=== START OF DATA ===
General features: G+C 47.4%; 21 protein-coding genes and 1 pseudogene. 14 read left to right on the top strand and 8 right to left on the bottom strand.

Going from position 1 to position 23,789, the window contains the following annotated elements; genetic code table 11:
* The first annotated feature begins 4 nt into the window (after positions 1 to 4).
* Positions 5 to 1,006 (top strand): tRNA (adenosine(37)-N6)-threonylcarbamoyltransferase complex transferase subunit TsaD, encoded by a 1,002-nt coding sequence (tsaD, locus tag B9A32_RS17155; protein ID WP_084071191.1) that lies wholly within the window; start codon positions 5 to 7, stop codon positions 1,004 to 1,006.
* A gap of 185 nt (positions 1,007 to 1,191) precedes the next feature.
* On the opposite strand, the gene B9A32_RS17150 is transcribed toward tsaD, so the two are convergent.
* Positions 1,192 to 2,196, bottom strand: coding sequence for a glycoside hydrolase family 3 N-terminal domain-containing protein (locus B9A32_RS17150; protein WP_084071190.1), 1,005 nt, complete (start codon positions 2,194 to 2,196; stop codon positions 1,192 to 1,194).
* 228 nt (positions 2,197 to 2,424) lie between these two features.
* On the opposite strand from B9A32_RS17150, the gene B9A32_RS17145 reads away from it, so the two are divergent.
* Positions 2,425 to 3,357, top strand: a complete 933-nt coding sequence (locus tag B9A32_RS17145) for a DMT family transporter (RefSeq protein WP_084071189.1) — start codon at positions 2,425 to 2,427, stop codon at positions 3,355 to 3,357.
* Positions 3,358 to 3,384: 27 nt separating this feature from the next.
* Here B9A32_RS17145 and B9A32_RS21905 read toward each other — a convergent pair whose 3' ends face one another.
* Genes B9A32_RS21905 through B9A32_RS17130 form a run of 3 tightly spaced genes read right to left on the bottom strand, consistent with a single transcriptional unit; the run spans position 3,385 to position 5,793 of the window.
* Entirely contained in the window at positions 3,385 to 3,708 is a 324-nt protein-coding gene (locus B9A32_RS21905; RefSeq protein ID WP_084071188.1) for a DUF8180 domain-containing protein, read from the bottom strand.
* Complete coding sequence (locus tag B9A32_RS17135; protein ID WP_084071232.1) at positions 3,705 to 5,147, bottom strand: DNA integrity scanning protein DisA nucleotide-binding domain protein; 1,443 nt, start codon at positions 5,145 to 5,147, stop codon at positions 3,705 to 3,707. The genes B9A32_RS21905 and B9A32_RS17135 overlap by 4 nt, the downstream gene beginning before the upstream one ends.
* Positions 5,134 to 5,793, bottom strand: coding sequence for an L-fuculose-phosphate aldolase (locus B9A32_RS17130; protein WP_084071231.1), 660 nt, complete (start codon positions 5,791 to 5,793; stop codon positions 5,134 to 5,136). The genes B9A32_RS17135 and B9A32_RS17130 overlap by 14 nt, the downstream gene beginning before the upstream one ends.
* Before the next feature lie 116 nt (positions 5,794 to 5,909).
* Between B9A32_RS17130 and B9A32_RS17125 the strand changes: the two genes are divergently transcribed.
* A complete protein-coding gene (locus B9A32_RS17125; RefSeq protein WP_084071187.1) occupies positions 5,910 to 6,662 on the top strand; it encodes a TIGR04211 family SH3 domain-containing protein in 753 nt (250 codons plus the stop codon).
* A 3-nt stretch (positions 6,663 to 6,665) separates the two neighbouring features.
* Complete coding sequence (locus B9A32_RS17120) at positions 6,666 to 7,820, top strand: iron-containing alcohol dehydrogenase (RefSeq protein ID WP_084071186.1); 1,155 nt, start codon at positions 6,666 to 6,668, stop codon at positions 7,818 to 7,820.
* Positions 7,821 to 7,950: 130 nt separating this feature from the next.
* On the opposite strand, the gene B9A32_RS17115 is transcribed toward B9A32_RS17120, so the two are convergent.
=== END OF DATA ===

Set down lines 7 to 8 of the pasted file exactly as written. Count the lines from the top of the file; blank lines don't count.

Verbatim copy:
* Positions 1,192 to 2,196, bottom strand: coding sequence for a glycoside hydrolase family 3 N-terminal domain-containing protein (locus B9A32_RS17150; protein WP_084071190.1), 1,005 nt, complete (start codon positions 2,194 to 2,196; stop codon positions 1,192 to 1,194).
* 228 nt (positions 2,197 to 2,424) lie between these two features.